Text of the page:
NATIONAL
April 10, 2012 | Staff and Wire Services
SANFORD, Fla. - The Trayvon Martin case took a bizarre turn Tuesday when George Zimmerman's attorneys quit, complaining that they had lost all contact with him and that he called the prosecutor and talked to a TV host after they told him not to speak to anyone. And late Tuesday, special prosecutor Angela Corey said she would announce “new information” about the controversial case within 72 hours. She did not elaborate. Attorneys Craig Sonner and Hal Uhrig portrayed the former neighborhood watch volunteer as erratic and his mental state as shaky, and they expressed fear for his health under the pressure that has been building since he shot and killed Martin, an unarmed black teenager, on Feb. 26. "As of the last couple days he has not returned phone calls, text messages or emails," Sonner said at a news conference outside Seminole County Courthouse in Sanford, Fla. "He's gone on his own. I'm not sure what he's doing or who he's talking to. I cannot go forward speaking to the public about George Zimmerman and this case as representing him because I've lost contact with him. " Uhrig added, "Whenever we call him, the call goes to voicemail.
NATIONAL
March 27, 2012 | By Rene Lynch and Michael Muskal, Los Angeles Times
The parents of slain teenager Trayvon Martin took their call for justice for their son to Capitol Hill on Tuesday as the special prosecutor appointed to the case asked that the political temperature be lowered so that she can properly investigate the Florida shooting. State special prosecutor Angela B. Corey, who was named last week by Florida Gov. Rick Scott to take over the case from local officials, said her team of investigators needed time to do its job. Corey said her investigation could possibly result in state charges that bypass the need for the Seminole County grand jury, which is scheduled to convene April 10 to hear the case.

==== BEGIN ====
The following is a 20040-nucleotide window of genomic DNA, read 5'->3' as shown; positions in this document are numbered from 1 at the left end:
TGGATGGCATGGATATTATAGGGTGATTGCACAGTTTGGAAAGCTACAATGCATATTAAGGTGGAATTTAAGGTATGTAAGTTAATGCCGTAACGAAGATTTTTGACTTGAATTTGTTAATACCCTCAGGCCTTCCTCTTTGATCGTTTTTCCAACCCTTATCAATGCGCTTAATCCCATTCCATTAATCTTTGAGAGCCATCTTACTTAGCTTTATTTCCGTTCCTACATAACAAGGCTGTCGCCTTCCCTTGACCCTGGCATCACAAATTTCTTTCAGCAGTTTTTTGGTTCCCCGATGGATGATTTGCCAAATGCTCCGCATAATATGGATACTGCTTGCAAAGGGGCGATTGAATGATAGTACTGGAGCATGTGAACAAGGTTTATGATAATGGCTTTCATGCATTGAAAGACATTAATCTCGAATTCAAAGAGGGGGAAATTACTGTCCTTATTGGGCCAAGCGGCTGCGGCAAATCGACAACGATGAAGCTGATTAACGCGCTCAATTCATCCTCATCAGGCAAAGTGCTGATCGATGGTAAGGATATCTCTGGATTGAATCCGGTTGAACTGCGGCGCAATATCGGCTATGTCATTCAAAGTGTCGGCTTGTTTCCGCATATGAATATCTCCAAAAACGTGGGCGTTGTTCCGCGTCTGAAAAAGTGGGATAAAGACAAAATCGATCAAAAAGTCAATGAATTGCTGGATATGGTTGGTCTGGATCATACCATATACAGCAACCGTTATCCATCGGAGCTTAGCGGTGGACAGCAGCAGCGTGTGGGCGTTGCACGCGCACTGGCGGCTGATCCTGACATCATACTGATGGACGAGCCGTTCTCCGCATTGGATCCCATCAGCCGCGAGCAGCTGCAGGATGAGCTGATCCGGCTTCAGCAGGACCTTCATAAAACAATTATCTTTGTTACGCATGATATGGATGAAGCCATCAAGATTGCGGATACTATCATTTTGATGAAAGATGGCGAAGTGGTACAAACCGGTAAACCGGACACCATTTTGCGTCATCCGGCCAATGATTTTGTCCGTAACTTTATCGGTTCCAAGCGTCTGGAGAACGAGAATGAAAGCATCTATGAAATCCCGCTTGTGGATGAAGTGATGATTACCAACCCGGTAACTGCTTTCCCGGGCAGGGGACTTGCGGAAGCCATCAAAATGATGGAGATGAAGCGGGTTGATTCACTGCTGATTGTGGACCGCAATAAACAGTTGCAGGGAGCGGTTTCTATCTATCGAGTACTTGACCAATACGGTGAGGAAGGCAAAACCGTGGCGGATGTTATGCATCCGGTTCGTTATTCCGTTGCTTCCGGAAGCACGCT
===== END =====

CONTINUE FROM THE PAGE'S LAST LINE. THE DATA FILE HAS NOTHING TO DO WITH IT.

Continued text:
NATIONAL
March 27, 2012 | By Rene Lynch
The special prosecutor investigating the fatal shooting of an unarmed teenager by a neighborhood watch volunteer pleaded with the public Tuesday to give her team the time it needs to uncover the truth. Angela B. Corey, a veteran prosecutor, said she is well aware of the public's demands for answers in the shooting death of 17-year-old Trayvon Martin in what has become a racially charged case triggering nationwide outrage. "We stepped into this case Thursday night," Corey told The Times.
CALIFORNIA | LOCAL
March 26, 2012 | From a Times Staff Writer
Henry S. Ruth Jr., who served a year as Watergate special prosecutor after Archibald Cox was fired and Leon Jaworski resigned, died in Tucson on March 16 after a stroke, his wife, Deborah Mathieu, said. He was 80. Ruth investigated organized crime for the Justice Department before joining the Watergate investigation in 1973 as Cox's chief deputy. When Cox was fired later that year during the infamous Saturday Night Massacre, Ruth rallied the staff and preserved the evidence they had collected in the corruption probe that ultimately led to President Nixon's resignation in 1974.
NATIONAL
August 24, 2011 | By Geraldine Baum, Los Angeles Times
Dominique Strauss-Kahn looked considerably better leaving a Manhattan courthouse Tuesday than he did three months ago when he first arrived in police custody, tired and disheveled, to face charges that he tried to rape a hotel housekeeper. This time the French political leader was smiling, even looking like he had lost a few pounds, in a dark-blue suit and striped tie. His wife and legal team were also all smiling: Strauss-Kahn was a free man and, as he later told French reporters, "in a hurry to get home.
OPINION
May 30, 2003 | James D. Zirin, James D. Zirin is an attorney in New York.
Americans love special prosecutors. Special prosecutors are independent and fearless, with no ties to those being investigated. Special prosecutors remove the suspicion that arises when an investigation is done from within. With a special prosecutor, there can be no shifting of the blame by the people on top, no scapegoating of lesser fry. No one loves special prosecutors more than the New York Times.
OPINION
May 11, 2003
I am not shocked by revelations of conflict of interest in our nation's defense establishment ("Consulting and Policy Overlap," May 7). Pentagon advisor Richard Perle and his fellow Republicans have never seemed ashamed enough of their belief in politics as the pursuit of profit by other means to bother to try to hide it. I can't contain my disgust, though, on reading about Perle's aggressive efforts to make money off the slaughter of other human beings...
NATIONAL
November 9, 2010 | By Ken Dilanian, Tribune Washington Bureau
The CIA officers who destroyed videotapes of harsh interrogations will not be charged with crimes, the Justice Department said Tuesday, but a special prosecutor continues to investigate whether treatment of Al Qaeda detainees crossed the legal line. Jose A. Rodriguez, a 30-year CIA veteran who headed the agency's clandestine service, ordered his staff in November 2005 to destroy tapes of the interrogations of accused terrorists Abu Zubaydah and Abd al Rahim al Nashiri, against the advice of agency lawyers, according to a former CIA official involved in the matter.